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#6

The Spiteful Flock



 
            Leonard’s house sat right in the middle of the lot. There was a road in front, a fence around the back yard, and neighbors a fair distance away on both sides. Frail trees of no particular kind, none taller than ten feet, were scattered around the back yard, struggling toward maturity under Leonard’s patient tending. Their thin trunks bent dramatically in stiff winds, the green of their leaves tended toward the very pale, and every few weeks, a determined flock of birds, working together, would tear one of the trees out of the soil and carry it away while Leonard watched from his kitchen window, shouting, “Why? Why?”

Leonard built a scarecrow to frighten the birds, but the birds ignored it.

Leonard upgraded to an expensive store-bought scarecrow, but the birds ignored it too, Leonard couldn’t find his receipt, and the store wouldn’t take it back even though Leonard clearly saw the manager tear down the “no-hassle return policy” sign when he saw Leonard approaching the counter with the scarecrow under his arm.

Leonard bought a pellet gun, but it was not powerful, and the pellets it lobbed at the birds as they flew away with Leonard’s trees dangling in their grasp bounced off of their feathery little bodies without harming them.

Then, one day, while reading a monthly journal of inspirational essays, Leonard came across a small advertisement for a prayer hotline. “We’ll pray for your requests,” said the ad, “for two bucks a minute.” The irreverent use of the word “bucks” instead of “dollars” bothered Leonard, but he was desperate, so he called anyway.

A voice answered after the first ring. It said, “Hello,” and stopped.

Leonard wondered if he had been disconnected. “Hello?” said Leonard. “Is this the prayer hotline?”

“Yes, it is,” said the voice. “I’ll be your prayer deliverer this afternoon. My name is William. Which deity would you like your prayer to be directed to?”

“What?” asked Leonard. “Which deity? Um, God? I’m a Christian.”

“So just the regular God then?” asked William.

Leonard furrowed his brow. “I guess, yeah, the Christian God. You know, God.”

“Would you like to pay only a little bit extra for fasting?” asked William.

“OK, sure,” said Leonard. “If it makes the prayer more effective. What does fasting entail, exactly?”

“It means,” said William, “that I don’t eat while I’m praying. It’s only an extra 50 cents a minute. It’s a good deal.”

“Fine,” said Leonard. “I’ll take the fasting. Can we get started?”

“Sure,” said William. “Tell me specifically what your request is.”

“I want a tall, sturdy tree to grow in my back yard as soon as possible.”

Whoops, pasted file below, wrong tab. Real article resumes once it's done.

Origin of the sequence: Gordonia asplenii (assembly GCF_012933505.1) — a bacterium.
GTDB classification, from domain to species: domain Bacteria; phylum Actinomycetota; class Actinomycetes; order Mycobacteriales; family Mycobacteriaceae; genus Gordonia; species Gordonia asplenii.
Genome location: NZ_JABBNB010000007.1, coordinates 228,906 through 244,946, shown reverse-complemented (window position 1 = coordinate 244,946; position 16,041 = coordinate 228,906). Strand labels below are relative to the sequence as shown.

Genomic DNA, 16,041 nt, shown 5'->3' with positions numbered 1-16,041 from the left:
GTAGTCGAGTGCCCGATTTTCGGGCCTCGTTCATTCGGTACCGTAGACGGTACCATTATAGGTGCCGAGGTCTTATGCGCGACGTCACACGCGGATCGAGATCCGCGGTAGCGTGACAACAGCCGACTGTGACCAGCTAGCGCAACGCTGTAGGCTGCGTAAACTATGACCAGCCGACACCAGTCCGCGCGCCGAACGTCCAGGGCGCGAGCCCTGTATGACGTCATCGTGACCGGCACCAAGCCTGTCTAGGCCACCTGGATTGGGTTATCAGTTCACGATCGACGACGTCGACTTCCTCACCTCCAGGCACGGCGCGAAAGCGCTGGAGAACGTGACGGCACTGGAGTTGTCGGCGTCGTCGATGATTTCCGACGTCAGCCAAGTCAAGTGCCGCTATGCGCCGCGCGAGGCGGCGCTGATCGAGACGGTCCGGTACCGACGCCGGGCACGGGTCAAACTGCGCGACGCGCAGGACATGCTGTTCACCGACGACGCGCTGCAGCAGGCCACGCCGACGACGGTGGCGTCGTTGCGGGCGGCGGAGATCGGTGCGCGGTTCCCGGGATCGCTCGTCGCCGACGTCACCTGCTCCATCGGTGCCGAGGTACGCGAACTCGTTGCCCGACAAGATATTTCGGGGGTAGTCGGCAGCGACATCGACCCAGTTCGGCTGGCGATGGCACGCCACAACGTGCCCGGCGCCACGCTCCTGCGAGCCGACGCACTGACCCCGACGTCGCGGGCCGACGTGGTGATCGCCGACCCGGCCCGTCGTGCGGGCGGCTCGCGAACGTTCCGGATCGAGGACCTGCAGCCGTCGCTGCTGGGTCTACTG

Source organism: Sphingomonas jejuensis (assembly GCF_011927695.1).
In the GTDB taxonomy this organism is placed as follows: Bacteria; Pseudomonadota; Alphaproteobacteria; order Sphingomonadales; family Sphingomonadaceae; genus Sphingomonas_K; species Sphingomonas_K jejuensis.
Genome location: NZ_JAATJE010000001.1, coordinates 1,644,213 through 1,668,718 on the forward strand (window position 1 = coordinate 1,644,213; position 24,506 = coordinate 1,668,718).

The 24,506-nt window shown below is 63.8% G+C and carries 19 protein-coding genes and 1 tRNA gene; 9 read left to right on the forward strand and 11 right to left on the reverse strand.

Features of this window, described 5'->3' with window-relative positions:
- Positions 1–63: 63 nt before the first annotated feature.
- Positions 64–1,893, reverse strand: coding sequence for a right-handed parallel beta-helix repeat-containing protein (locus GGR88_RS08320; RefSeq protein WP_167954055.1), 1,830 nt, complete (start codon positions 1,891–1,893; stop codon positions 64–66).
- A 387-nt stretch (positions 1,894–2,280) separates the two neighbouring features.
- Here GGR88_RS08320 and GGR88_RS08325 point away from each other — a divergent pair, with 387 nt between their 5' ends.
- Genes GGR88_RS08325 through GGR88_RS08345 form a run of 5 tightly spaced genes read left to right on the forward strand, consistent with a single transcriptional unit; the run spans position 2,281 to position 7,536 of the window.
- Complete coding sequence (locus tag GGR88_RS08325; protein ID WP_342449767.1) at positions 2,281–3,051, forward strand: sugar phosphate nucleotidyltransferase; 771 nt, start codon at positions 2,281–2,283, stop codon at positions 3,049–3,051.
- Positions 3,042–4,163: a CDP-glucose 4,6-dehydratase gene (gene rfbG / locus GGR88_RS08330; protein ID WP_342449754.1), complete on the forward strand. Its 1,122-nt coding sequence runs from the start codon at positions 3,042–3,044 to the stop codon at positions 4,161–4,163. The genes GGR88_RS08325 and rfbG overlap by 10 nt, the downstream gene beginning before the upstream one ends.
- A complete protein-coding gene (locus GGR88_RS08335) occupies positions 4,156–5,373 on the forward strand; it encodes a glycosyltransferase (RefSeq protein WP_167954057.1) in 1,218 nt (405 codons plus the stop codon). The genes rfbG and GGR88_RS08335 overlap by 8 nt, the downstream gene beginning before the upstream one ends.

“Fair enough,” said William. “Let’s pray. Dear Heavenly Father, God of the Christian faith-“

“Hold on,” Leonard interrupted. “I can hear you eating.”

“No,” said William.

“Yes,” said Leonard. “You’re crunching chips. You’re doing it right now! I can hear it! You know what? I’ll try my own praying.” He hung up the phone before William could argue.

The next morning when Leonard looked out his kitchen window, he saw a huge, beautiful, healthy tree planted right in the exact center of his back yard, its thick, leafy branches cutting and filtering the sunlight, casting the entire back yard in delicate, restful shade. The tree looked old, but no less powerful for its advanced age. More powerful, if anything. Leonard went outside and stood beneath the tree, craning his neck and looking up, following each branch all the way to its tip with his eyes, one branch at a time. Some of the few remaining scrawny trees in Leonard’s yard seemed to shy away from the new tree in fear while others seemed to revere it. “I can’t recall,” said Leonard to himself, “if I actually remembered to pray or not.”

A few hours later a steady rushing sound awoke Leonard from a nap on the couch. The afternoon sun shone through the picture window in his living room and made a rectangle of light on the floor across which a long, continuous stream of little shadows flitted. Leonard hurried out into his yard through the back door. An enormous flock of sparrows was descending upon the new tree, filling its branches with their tiny, angry bodies. More came. More came. From all directions, digging their stubby talons into the bark and wrapping their skinny feet around the twigs. Leonard watched in awe.

Soon, the last few straggling birds had found room in the tree. After a moment of rest, the wings began to flap, all of the wings, steady and measured, but growing more frantic and more focused as the flock struggled to uproot the giant tree. Some of the smaller twigs bent upward and snapped, scattering the few birds that had clung to them, but the tree did not budge; the ground around its roots did not bulge even slightly. The birds intensified their shared effort, straining, agonized expressions contorting their beaks and dark fury charging through their black eyes. Their bodies stretched as they pulled, but the tree did not. Furious, the birds began to screech. Their beaks were pointed straight up at the sky. Some of their brown feathers turned white. And, finally, there were thousands of popping noises, which sounded all together like one immense popping noise, and the legs of all the birds were torn from their bodies. A rain of ripped-free bird legs poured down through the branches of the triumphant tree and carpeted Leonard’s yard, forming grotesque little piles and drifts. The legless birds shot upward as one, their connection with the tree broken, and they dripped thin streams of their blood behind them as they flew away, their trajectories erratic, their small brains scrambled with confusion and pain.

Leonard used a snow shovel to scoop the bird legs into a metal trash barrel and then he burned them, which didn’t smell as badly as he expected it would. The smoke billowed up through the leaves of the tree and the tree inhaled deeply.